Review Fix Tribeca Film Festival Coverage: Blitz Review: Fun

“Blitz” is not only a unique film, but it’s simple and at its heart, fun.

Directed and written by Farady Okoro, the audience gets to witness a father and son play the fantastic game of chess, on a beautiful sunny day in the park. What is great about this short film is the dialog that takes place between father and son. There is a mixture of competitiveness as well as frustration as the young boy gets bored and wants to join his friends playing basketball several feet away.

While this short film is approximately nine minutes, we witness how the game of Chess is played along with the rules and the strategy that comes with it. The seven minutes of decision-making to decipher each move is fantastic. More importantly it teaches you how to think fast and strategically. Okoro does a wonderful job shooting how each of the chess moves are incorporated. The dad hits the times makes a move, the son does the same thing and so on and so forth.

Towards the father makes a bet with his son that if he loses, the son can go play basketball with his friends, but if he wins the son has to stay and continue to play chess. The best part about this bet was that the son made the rules in his favor. The father had about 40 seconds to make a move while the son had the full seven. This was definitely an advantage that the son capitalized on and as a result, won the game. The final shot of this film was excellent. As the dad was collecting his chess pieces with a look of disappointment on his face, the son looks back at him and says, let’s make it a best of two out of three.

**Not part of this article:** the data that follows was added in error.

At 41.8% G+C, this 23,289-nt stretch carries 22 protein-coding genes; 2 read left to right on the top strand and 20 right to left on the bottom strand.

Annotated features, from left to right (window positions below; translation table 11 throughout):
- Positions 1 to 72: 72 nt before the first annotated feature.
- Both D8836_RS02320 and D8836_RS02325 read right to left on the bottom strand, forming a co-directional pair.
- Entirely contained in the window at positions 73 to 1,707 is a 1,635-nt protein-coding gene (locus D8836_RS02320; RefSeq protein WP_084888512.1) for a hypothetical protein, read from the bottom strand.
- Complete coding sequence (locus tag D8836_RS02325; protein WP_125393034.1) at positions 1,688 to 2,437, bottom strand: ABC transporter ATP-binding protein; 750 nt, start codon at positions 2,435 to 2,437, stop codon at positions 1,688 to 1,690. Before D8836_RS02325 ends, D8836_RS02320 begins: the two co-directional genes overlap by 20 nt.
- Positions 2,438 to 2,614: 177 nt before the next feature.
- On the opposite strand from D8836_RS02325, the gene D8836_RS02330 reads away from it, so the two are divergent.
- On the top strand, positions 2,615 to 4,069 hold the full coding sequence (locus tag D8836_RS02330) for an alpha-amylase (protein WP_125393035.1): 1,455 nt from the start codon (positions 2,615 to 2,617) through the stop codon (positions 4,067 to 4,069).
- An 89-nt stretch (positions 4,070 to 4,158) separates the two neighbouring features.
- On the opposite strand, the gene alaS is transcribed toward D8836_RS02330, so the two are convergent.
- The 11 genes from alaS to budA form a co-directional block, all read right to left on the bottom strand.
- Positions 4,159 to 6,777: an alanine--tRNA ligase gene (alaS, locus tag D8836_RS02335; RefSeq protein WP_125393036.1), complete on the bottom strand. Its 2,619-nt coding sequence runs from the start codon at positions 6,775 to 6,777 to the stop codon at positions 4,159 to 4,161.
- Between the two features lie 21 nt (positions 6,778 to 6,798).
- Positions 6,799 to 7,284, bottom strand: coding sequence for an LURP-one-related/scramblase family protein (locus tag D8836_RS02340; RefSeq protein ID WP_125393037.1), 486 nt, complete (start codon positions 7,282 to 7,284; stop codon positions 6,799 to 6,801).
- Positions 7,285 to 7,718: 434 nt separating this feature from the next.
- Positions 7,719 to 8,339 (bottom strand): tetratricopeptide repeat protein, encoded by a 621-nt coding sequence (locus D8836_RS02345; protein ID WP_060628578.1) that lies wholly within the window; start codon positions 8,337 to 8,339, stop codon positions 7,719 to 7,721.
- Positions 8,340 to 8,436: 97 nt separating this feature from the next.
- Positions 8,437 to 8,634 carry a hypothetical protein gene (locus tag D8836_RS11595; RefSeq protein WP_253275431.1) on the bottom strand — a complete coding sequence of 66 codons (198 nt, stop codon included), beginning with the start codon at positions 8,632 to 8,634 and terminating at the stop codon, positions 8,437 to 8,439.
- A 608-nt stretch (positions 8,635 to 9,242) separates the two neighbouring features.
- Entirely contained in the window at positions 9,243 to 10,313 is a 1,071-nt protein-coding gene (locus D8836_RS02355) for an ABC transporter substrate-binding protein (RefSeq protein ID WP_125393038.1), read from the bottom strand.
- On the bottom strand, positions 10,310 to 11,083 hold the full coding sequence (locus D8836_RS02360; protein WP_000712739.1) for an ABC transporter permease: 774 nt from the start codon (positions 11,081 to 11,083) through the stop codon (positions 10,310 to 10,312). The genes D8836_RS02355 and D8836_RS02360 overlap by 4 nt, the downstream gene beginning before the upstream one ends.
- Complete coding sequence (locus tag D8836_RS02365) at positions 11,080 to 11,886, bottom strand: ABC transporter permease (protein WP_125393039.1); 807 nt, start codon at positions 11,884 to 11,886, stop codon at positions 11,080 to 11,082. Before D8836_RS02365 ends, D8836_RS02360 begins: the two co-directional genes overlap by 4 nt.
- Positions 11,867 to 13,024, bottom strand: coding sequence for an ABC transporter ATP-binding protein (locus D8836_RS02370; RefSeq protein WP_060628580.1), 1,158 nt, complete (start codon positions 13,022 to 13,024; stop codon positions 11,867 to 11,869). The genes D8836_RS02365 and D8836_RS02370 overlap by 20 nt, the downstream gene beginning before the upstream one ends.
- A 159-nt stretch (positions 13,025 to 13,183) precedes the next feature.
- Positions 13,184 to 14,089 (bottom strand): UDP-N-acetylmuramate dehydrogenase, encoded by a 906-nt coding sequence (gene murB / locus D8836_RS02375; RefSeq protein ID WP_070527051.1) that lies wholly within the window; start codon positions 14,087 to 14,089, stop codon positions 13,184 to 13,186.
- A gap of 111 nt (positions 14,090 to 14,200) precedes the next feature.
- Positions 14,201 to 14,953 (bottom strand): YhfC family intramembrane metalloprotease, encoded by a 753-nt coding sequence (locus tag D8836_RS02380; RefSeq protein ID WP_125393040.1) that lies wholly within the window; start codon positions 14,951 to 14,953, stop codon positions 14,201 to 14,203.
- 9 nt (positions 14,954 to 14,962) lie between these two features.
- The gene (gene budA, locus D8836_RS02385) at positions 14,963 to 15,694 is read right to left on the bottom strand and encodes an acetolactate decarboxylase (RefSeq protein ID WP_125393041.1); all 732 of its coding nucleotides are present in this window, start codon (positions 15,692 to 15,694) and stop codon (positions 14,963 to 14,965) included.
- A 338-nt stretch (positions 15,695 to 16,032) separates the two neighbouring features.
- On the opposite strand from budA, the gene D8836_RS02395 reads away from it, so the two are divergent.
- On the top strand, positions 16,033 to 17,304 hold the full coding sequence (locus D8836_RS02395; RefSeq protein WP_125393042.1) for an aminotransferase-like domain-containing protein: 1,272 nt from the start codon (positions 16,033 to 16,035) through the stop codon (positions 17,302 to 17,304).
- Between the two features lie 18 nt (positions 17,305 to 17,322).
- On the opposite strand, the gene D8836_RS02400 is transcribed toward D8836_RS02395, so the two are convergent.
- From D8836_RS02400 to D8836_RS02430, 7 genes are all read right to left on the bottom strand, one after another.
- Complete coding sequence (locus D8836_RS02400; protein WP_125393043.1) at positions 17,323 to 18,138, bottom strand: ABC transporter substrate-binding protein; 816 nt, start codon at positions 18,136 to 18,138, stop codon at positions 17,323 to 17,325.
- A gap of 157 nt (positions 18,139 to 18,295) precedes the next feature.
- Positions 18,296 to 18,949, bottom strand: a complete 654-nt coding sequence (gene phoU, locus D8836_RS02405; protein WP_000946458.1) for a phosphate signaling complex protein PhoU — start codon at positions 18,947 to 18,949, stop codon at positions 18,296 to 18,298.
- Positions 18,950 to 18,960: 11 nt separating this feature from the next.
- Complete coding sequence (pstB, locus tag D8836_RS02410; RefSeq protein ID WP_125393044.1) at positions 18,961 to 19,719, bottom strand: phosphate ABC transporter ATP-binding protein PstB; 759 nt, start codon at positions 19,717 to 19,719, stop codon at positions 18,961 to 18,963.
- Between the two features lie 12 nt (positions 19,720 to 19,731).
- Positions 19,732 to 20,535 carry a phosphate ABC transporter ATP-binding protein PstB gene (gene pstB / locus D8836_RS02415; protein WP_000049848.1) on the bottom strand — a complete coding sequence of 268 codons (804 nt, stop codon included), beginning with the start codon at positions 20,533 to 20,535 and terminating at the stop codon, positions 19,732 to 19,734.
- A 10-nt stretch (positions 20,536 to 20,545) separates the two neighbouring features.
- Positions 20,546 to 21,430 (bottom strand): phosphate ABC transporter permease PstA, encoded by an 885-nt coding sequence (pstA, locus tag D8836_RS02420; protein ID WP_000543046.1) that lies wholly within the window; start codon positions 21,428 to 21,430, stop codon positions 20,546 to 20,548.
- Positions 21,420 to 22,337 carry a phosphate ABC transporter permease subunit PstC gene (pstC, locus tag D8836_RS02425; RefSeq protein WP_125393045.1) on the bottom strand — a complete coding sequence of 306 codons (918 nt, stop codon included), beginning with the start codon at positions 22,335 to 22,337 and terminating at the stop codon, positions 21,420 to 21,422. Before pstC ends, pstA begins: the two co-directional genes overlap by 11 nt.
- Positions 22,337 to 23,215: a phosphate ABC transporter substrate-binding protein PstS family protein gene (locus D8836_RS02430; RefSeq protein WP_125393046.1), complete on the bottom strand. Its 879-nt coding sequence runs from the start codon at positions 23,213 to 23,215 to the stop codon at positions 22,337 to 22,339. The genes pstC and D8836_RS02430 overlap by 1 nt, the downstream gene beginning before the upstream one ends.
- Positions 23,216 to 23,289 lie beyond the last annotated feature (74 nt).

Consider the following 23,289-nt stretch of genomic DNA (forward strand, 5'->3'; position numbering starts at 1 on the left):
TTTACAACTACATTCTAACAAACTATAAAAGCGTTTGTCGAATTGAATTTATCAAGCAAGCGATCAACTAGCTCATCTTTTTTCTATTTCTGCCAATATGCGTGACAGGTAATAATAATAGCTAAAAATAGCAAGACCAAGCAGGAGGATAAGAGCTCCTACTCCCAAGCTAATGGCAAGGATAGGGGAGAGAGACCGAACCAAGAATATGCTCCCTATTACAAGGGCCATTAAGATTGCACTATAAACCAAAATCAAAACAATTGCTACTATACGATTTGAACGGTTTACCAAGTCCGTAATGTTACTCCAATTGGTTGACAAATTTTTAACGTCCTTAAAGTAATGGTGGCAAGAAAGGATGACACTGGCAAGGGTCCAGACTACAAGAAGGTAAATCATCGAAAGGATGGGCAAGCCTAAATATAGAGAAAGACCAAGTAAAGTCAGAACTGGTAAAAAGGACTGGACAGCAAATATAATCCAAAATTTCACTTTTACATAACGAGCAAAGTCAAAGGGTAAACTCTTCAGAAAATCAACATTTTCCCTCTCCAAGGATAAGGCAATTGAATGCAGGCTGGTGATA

While this film was short and simple, it was written and shot beautifully. An ordinary day in the park with a father and son playing chess together not only shows a bond, but it teaches you the value of how time can be spent using competitive knowledge with a little bit of love.

About Nick Valente 287 Articles
At the site, I'm a music, television and graphic novel kind of guy and that's what I'll be writing for the most part. Expect some book and music reviews as well though [insert demon horns here]. I grew up in Bensonhurst Brooklyn, the same neighborhood many of the best mafia films of our day were based on, idolizing guys like Robert Deniro, Martin Scorsese and Al Pacino. I'm also a big sports fan and follow the New York Yankees immensely.

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